May 4, 2012

Let's Talk Sustainable Medical Habits

I talked about sustainable medical habits at least twice in the past month. What shocked me was I couldn't find a match when I Googled it. So here I am to speak to you about this.
To start, we define "sustainable" as consuming the least resources (manpower, money etc) to achieve a desirable medical outcome.
Now, let's take a look at two scenarios below:

  1. Mr. A had a headache and visits a neurologist in a tertiary-care hospital. After spending 2 hours waiting, he talks to the physician for 3 minutes and a diagnosis of migraine was made. He was charged NTD500 (USD17) and given some pain medications.
  2. Mr. S had a headache and visits his family physician. He was seen promptly and a diagnosis of migraine was made. His family physician educated him on dietary management for migraine and advised him to quit smoking. He was charged NTD150 (USD3) and given some pain medications.
The differences are obvious, and may seem ironic to you - why did the hospital physician charged more but provided less service? Because (in Taiwan, at least) hospital physicians are flocked by patients with minor ailments that could be managed by primary care doctors, eroding time and resources for patients with more severe diseases that required critical attention. Since (in Taiwan) the price difference is trivial, most patients are willing to fork out more to see a "specialist."
I can immediately hear arguments against seeing a specialist for your first consultation - I don't have a primary care doctor; I had one but he sucks; I don't like to be referred here and there for a simple ailment; I just wanted a second opinion etc.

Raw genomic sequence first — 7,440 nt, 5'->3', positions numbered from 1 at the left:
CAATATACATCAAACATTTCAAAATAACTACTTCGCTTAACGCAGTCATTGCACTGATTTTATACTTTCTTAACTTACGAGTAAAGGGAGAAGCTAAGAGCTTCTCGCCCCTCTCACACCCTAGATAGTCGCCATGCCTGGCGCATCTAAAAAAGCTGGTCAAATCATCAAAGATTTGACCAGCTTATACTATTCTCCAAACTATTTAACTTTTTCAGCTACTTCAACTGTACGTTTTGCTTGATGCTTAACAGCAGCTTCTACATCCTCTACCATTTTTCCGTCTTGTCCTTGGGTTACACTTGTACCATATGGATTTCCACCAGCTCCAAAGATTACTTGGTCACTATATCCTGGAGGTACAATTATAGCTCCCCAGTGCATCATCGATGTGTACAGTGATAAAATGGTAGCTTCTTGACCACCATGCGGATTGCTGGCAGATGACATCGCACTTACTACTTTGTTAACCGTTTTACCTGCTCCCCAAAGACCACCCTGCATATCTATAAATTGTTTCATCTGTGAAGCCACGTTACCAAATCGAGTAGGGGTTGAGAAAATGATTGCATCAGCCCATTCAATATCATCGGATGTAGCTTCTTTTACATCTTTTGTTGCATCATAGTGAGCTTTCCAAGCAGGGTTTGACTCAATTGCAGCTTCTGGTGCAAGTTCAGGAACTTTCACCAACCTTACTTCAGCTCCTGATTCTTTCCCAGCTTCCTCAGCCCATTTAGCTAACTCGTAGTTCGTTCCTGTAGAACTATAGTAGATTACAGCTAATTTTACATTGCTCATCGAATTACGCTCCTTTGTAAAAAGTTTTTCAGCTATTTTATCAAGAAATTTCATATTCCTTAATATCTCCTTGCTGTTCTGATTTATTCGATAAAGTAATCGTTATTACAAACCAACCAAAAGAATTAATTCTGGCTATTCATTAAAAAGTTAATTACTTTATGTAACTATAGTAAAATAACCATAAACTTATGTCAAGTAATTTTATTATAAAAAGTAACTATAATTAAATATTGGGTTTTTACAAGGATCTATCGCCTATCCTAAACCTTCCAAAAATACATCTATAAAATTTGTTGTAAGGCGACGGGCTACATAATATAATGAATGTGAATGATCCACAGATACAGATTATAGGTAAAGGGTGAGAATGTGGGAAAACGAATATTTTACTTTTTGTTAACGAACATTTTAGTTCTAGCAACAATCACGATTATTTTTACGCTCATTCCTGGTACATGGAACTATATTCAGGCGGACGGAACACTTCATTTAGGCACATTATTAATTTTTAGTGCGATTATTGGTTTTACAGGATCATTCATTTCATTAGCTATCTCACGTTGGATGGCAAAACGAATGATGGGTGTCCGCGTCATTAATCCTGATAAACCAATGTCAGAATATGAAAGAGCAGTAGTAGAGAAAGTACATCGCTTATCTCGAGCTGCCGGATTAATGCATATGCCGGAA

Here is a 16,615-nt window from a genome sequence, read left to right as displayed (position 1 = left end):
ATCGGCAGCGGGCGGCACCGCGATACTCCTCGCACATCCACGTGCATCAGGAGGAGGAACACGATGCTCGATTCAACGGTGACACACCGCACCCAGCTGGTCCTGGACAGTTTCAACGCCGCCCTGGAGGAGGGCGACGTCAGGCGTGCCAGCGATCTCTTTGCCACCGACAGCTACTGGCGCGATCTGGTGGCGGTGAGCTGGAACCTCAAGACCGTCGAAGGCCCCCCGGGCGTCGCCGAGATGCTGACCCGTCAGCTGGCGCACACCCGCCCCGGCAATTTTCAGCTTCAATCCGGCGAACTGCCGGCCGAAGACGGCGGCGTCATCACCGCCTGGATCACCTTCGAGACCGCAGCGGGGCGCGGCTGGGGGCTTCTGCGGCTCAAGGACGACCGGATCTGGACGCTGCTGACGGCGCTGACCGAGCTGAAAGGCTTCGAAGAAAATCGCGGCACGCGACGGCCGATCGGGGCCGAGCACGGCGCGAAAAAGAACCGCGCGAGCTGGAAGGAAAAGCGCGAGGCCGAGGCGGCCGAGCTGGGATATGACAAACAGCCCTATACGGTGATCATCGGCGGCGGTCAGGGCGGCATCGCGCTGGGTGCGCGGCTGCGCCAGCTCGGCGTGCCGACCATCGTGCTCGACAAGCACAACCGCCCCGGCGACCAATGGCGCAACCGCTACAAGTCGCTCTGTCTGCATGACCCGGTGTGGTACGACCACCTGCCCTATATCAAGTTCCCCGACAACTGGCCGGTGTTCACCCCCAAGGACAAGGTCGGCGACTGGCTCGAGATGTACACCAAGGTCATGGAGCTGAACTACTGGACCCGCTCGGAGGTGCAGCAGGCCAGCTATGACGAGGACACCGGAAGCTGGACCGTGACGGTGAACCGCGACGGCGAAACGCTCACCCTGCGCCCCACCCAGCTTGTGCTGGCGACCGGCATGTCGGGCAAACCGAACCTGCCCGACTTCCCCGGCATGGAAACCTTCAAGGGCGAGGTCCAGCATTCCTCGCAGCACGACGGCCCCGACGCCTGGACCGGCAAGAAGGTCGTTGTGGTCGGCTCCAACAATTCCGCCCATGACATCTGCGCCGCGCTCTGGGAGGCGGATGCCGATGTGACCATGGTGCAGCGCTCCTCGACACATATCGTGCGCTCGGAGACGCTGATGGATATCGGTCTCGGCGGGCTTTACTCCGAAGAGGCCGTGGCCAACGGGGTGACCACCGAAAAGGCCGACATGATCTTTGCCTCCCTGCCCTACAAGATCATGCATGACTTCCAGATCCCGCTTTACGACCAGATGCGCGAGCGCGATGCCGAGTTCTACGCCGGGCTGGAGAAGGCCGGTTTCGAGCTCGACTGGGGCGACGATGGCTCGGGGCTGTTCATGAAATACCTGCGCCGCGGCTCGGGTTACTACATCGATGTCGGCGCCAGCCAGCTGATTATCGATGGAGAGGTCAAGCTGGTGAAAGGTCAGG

The truth is, tertiary-care hospitals are designed to cater for critical patients. Critical patients. If you live in a Commonwealth country or the US you'd probably know these clinics are by-referral only. If you live in Taiwan, the clinics are open for all. But that doesn't mean it's like shopping.

  1. First of all, start with your primary doctor. The doctor whom you see the most for trivial concerns. It may be your family physician, pediatrician, gynecologist, general internist, or neurologist. They usually have the most time to listen to your concerns and educate you on lifestyle changes. And they charge cheaper, too.
  2. Being patients, you have responsibility cooperating with the physician to establish a diagnosis - personal information like medications, allergies, previous surgeries, trauma, scans or tests from other hospitals, are best provided to save on repeated (and potentially harmful) tests. Nobody knows them better like your primary doctor. Hence, if you plan to go further, discuss it with your primary doctor and ask him for his referral. This would save you some money because hospitals charge less for referral patients (in Taiwan).
  3. If you came for a second opinion, you should request at least the pivotal scan or test from your primary hospital, what the doctor diagnosed, and what treatments are suggested. If unavailable, you should at least provide the hospital's phone number and doctor's name in order for your second doctor to negotiate for the release of your data.